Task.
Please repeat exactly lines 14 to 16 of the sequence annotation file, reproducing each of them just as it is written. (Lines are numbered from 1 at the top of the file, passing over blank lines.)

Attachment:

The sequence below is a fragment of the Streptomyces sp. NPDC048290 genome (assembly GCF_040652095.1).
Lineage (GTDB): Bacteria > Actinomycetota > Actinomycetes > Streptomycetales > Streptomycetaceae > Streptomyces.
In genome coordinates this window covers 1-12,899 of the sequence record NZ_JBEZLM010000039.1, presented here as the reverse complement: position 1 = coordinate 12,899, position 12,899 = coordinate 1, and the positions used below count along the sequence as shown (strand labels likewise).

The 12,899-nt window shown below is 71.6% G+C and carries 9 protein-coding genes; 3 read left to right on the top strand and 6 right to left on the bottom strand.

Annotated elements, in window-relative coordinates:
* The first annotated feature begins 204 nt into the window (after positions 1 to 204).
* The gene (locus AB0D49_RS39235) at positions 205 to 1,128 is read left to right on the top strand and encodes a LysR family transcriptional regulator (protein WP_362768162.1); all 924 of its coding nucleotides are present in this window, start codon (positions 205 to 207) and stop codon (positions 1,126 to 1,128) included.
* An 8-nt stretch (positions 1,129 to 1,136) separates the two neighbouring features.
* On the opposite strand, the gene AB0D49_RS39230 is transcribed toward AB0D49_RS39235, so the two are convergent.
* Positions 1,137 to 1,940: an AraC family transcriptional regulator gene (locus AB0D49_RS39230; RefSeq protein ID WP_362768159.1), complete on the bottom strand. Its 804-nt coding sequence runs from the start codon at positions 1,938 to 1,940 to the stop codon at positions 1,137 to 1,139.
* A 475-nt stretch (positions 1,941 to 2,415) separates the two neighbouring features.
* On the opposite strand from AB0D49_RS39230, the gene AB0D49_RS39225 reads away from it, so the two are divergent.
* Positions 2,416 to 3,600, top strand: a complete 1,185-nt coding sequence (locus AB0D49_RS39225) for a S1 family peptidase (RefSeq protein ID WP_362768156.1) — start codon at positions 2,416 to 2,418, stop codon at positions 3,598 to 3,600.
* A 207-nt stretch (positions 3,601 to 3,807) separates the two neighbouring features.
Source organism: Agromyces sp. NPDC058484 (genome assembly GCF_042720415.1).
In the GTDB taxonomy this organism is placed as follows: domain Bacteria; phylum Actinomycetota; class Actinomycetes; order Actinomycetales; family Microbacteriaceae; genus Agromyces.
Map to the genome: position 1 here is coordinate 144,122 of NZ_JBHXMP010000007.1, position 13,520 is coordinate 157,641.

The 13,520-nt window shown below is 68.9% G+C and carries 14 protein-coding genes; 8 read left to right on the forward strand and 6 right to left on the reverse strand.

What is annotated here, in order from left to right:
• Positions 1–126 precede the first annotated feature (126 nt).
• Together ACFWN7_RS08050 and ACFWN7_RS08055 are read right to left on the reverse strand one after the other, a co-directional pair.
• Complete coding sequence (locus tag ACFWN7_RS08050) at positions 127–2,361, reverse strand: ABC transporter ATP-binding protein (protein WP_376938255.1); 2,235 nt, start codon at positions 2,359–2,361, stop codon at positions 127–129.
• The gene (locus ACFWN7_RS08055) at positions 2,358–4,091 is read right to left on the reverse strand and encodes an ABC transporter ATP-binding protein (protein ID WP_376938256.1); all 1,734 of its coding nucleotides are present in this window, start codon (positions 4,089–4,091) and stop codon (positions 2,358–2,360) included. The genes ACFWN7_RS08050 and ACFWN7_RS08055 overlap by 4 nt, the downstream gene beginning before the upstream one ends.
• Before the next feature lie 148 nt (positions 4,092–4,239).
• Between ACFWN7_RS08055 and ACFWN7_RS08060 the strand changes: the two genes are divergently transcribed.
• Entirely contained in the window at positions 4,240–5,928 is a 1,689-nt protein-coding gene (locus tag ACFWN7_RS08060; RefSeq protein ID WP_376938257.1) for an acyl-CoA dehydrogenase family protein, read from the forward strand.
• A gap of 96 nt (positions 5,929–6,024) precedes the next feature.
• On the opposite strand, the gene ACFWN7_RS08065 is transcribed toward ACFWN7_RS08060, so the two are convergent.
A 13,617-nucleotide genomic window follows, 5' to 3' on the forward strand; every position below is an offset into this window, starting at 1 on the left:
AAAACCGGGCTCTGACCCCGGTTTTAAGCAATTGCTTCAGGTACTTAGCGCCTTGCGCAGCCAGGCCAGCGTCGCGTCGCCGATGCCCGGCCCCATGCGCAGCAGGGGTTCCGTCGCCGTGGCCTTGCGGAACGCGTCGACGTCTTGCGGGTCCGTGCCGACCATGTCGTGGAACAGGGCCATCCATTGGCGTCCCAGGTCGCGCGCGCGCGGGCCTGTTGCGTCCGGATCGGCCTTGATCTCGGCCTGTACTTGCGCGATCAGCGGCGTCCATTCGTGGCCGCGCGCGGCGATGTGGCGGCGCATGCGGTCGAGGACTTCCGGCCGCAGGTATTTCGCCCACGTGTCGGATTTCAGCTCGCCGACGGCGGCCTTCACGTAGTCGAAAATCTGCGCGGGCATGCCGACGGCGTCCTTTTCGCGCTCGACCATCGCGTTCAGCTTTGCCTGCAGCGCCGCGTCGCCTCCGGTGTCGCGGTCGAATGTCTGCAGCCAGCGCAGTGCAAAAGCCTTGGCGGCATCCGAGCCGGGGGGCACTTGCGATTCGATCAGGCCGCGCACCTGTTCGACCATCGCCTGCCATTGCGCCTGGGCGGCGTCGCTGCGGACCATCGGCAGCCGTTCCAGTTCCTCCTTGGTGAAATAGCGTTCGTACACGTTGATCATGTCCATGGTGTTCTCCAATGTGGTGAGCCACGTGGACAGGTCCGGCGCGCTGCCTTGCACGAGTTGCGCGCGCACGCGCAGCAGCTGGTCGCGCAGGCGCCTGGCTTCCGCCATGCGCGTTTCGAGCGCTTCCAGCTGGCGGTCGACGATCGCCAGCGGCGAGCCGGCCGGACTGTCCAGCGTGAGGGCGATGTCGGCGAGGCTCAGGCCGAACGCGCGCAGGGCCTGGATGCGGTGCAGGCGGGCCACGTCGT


* A 207-nt stretch (positions 3,601 to 3,807) separates the two neighbouring features.
Source organism: Agromyces sp. NPDC058484 (genome assembly GCF_042720415.1).
In the GTDB taxonomy this organism is placed as follows: domain Bacteria; phylum Actinomycetota; class Actinomycetes; order Actinomycetales; family Microbacteriaceae; genus Agromyces.